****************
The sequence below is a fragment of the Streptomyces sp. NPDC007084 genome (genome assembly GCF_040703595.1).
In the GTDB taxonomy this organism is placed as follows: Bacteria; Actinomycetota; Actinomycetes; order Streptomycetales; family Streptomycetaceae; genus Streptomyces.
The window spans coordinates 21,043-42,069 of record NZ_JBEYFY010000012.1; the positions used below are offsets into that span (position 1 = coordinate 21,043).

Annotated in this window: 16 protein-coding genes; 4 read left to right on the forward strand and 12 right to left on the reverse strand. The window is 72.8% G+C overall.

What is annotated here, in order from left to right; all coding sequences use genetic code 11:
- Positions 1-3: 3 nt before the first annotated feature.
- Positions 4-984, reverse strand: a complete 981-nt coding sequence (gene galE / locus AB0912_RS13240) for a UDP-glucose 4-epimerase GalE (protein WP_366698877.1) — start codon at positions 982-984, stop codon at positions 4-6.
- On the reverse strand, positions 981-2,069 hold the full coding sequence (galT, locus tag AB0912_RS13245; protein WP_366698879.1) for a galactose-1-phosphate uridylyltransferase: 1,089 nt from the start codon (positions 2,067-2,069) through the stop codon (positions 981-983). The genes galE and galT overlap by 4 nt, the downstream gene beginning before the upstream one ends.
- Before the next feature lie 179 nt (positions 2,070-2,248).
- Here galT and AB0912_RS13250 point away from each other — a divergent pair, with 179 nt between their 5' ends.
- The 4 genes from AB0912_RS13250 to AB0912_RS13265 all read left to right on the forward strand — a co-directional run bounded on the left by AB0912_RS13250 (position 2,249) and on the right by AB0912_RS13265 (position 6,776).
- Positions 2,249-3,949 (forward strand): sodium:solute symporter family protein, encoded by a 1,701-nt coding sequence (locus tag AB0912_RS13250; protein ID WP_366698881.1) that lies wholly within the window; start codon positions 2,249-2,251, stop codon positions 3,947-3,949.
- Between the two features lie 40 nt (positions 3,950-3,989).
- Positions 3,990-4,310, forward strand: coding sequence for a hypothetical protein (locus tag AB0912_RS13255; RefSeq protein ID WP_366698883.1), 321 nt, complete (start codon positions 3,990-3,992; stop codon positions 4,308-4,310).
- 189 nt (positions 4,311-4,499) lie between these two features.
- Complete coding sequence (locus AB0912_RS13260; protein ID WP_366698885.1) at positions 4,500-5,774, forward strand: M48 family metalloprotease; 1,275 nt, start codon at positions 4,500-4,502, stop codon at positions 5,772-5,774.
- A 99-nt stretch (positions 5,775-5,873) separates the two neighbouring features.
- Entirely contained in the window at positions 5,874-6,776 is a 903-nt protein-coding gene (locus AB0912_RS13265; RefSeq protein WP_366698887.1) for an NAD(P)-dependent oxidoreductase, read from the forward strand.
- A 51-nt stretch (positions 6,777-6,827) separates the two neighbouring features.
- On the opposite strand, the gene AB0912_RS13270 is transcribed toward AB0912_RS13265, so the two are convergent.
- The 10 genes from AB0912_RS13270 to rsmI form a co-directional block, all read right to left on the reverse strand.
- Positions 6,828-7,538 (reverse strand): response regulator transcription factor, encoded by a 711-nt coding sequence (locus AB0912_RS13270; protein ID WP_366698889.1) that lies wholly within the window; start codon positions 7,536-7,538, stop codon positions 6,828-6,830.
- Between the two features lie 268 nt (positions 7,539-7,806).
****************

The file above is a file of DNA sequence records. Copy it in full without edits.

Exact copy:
The sequence below is a fragment of the Streptomyces sp. NPDC007084 genome (genome assembly GCF_040703595.1).
In the GTDB taxonomy this organism is placed as follows: Bacteria; Actinomycetota; Actinomycetes; order Streptomycetales; family Streptomycetaceae; genus Streptomyces.
The window spans coordinates 21,043-42,069 of record NZ_JBEYFY010000012.1; the positions used below are offsets into that span (position 1 = coordinate 21,043).

Annotated in this window: 16 protein-coding genes; 4 read left to right on the forward strand and 12 right to left on the reverse strand. The window is 72.8% G+C overall.

What is annotated here, in order from left to right; all coding sequences use genetic code 11:
- Positions 1-3: 3 nt before the first annotated feature.
- Positions 4-984, reverse strand: a complete 981-nt coding sequence (gene galE / locus AB0912_RS13240) for a UDP-glucose 4-epimerase GalE (protein WP_366698877.1) — start codon at positions 982-984, stop codon at positions 4-6.
- On the reverse strand, positions 981-2,069 hold the full coding sequence (galT, locus tag AB0912_RS13245; protein WP_366698879.1) for a galactose-1-phosphate uridylyltransferase: 1,089 nt from the start codon (positions 2,067-2,069) through the stop codon (positions 981-983). The genes galE and galT overlap by 4 nt, the downstream gene beginning before the upstream one ends.
- Before the next feature lie 179 nt (positions 2,070-2,248).
- Here galT and AB0912_RS13250 point away from each other — a divergent pair, with 179 nt between their 5' ends.
- The 4 genes from AB0912_RS13250 to AB0912_RS13265 all read left to right on the forward strand — a co-directional run bounded on the left by AB0912_RS13250 (position 2,249) and on the right by AB0912_RS13265 (position 6,776).
- Positions 2,249-3,949 (forward strand): sodium:solute symporter family protein, encoded by a 1,701-nt coding sequence (locus tag AB0912_RS13250; protein ID WP_366698881.1) that lies wholly within the window; start codon positions 2,249-2,251, stop codon positions 3,947-3,949.
- Between the two features lie 40 nt (positions 3,950-3,989).
- Positions 3,990-4,310, forward strand: coding sequence for a hypothetical protein (locus tag AB0912_RS13255; RefSeq protein ID WP_366698883.1), 321 nt, complete (start codon positions 3,990-3,992; stop codon positions 4,308-4,310).
- 189 nt (positions 4,311-4,499) lie between these two features.
- Complete coding sequence (locus AB0912_RS13260; protein ID WP_366698885.1) at positions 4,500-5,774, forward strand: M48 family metalloprotease; 1,275 nt, start codon at positions 4,500-4,502, stop codon at positions 5,772-5,774.
- A 99-nt stretch (positions 5,775-5,873) separates the two neighbouring features.
- Entirely contained in the window at positions 5,874-6,776 is a 903-nt protein-coding gene (locus AB0912_RS13265; RefSeq protein WP_366698887.1) for an NAD(P)-dependent oxidoreductase, read from the forward strand.
- A 51-nt stretch (positions 6,777-6,827) separates the two neighbouring features.
- On the opposite strand, the gene AB0912_RS13270 is transcribed toward AB0912_RS13265, so the two are convergent.
- The 10 genes from AB0912_RS13270 to rsmI form a co-directional block, all read right to left on the reverse strand.
- Positions 6,828-7,538 (reverse strand): response regulator transcription factor, encoded by a 711-nt coding sequence (locus AB0912_RS13270; protein ID WP_366698889.1) that lies wholly within the window; start codon positions 7,536-7,538, stop codon positions 6,828-6,830.
- Between the two features lie 268 nt (positions 7,539-7,806).